The Young Underclass and May 2015

Those in work - and those under 25 - are more likely to be poor than a decade ago. (Via BBC)

Those in work – and those under 25 – are more likely to be poor than a decade ago. (Via BBC)

When bringing to mind the image of the struggling and vulnerable in our society the picture that jumps straight into thought is that of an elderly person. Sat at home with many layers on, a little radiator nearby whilst an elderly man or woman tries to warm his or her hands about the meagre heat. It is an image that the news media reinforce every winter and an image that of course bears some truth.

Whilst some elderly people don’t have the full power of heat to warm their homes they do have one asset at their disposal and that is their vote. Yes indeed, that one vote per one person that sits ominously in wait for five years akin to some sort of private hedge fund ready to pounce and turn the tide when the best market moment demands it. It is a powerful resource and can gain all sorts of benefits ranging from winter fuel allowance, free bus passes, favourable pension returns and a promise to keep hands off by the government whilst the austerity takes it bite on the wider economy.

Hyperbole aside it is of course necessary that we look after the old and fragile who are vulnerable in their own homes but it is even more necessary that we look after the burgeoning underclass of young people who don’t expect to be able to even own a home by the time they’re old enough to retire. Indeed in a report published by the Joseph Rowntree Foundation which has already been mentioned on this site the over 65’s as an age group now have the lowest poverty rate in the country.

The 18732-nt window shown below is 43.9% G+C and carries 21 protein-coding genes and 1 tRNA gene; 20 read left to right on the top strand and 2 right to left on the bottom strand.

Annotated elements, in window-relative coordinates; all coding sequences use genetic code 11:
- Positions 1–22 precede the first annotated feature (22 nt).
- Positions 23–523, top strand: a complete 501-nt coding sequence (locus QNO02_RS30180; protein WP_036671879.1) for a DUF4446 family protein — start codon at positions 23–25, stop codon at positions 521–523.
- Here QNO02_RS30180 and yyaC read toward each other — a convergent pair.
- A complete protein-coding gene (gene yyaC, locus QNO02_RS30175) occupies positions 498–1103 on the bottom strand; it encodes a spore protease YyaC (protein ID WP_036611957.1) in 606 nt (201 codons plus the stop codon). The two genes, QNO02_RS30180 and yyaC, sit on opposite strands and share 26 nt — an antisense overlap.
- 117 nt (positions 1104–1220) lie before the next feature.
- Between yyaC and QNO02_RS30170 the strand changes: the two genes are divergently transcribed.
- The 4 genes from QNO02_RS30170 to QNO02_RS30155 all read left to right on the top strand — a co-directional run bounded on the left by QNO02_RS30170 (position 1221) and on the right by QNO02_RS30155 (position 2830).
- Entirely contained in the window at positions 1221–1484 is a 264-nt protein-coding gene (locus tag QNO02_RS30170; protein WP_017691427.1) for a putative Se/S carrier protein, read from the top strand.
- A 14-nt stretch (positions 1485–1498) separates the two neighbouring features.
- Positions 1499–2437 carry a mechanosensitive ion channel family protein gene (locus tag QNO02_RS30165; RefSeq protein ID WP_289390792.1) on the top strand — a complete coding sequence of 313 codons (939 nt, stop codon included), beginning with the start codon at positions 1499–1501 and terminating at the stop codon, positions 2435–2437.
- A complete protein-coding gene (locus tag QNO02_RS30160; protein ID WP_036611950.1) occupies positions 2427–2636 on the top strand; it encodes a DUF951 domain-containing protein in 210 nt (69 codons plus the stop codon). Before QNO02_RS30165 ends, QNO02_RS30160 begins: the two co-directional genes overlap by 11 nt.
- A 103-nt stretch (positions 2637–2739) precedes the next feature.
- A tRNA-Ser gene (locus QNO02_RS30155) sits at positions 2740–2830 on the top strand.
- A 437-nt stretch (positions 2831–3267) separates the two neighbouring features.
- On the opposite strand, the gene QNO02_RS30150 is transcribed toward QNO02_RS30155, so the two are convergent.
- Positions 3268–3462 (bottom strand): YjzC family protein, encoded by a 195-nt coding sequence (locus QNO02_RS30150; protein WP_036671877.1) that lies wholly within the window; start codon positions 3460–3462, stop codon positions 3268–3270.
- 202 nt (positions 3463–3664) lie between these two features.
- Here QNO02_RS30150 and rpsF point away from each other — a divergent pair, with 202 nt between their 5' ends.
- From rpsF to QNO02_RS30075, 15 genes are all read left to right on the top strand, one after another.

The poverty rate amongst 16-19 year olds is a worrying 34% and the 20-24 year old age bracket fare no better with the poverty rate for them being 29%. This is a 6% rise in the last decade and looks set to get worse. The facts speak volumes, but experience hits harder. I don’t have to read the report to know that things aren’t easy for my generation. A recent trip to Bristol where I saw a surprising number of homeless people who were only a few years older than me really did shock me. Sadly, I have grown used to seeing older people living on the streets, but the what I imagine to be 25/26 year old sitting in a sleeping bag with a Styrofoam cup of coffee, watching helplessly as the throng of people passed by made me feel genuinely fearful that there was a chance that could be me.

The economy is growing, but it is growing for the wrong people. It isn’t meant to be easy for young people. We want to prove ourselves, we want to graft and work hard. Most of us have worked supermarket, part time jobs that some older people shy away from. Most of us have worked hard through three years of study and done a job alongside it, most of us have done an internship for no or little pay and at the end of it all what awaits is a zero hour contract and a minimum wage that can barely cover the rent. The statistics say it all. An Ipsos MORI poll details that in 2010 only 44% of 18-24 year olds voted compared to 76% of 65+. In politics that 32% difference means a lot.

A poor, disillusioned underclass of young people are being created in this country, steadily and surely. The Government must pay more care to us for this generation will be the one that assumes the mantle of either a ‘Middle Britain’ in ten years’ time, the bedrock of the nation or instead another name shall arise, a ‘Broken Britain’, a generation of let-down, disaffected citizens with a long memory and broken dreams.

By Connor Smart

Junior Writer for Daily Political View

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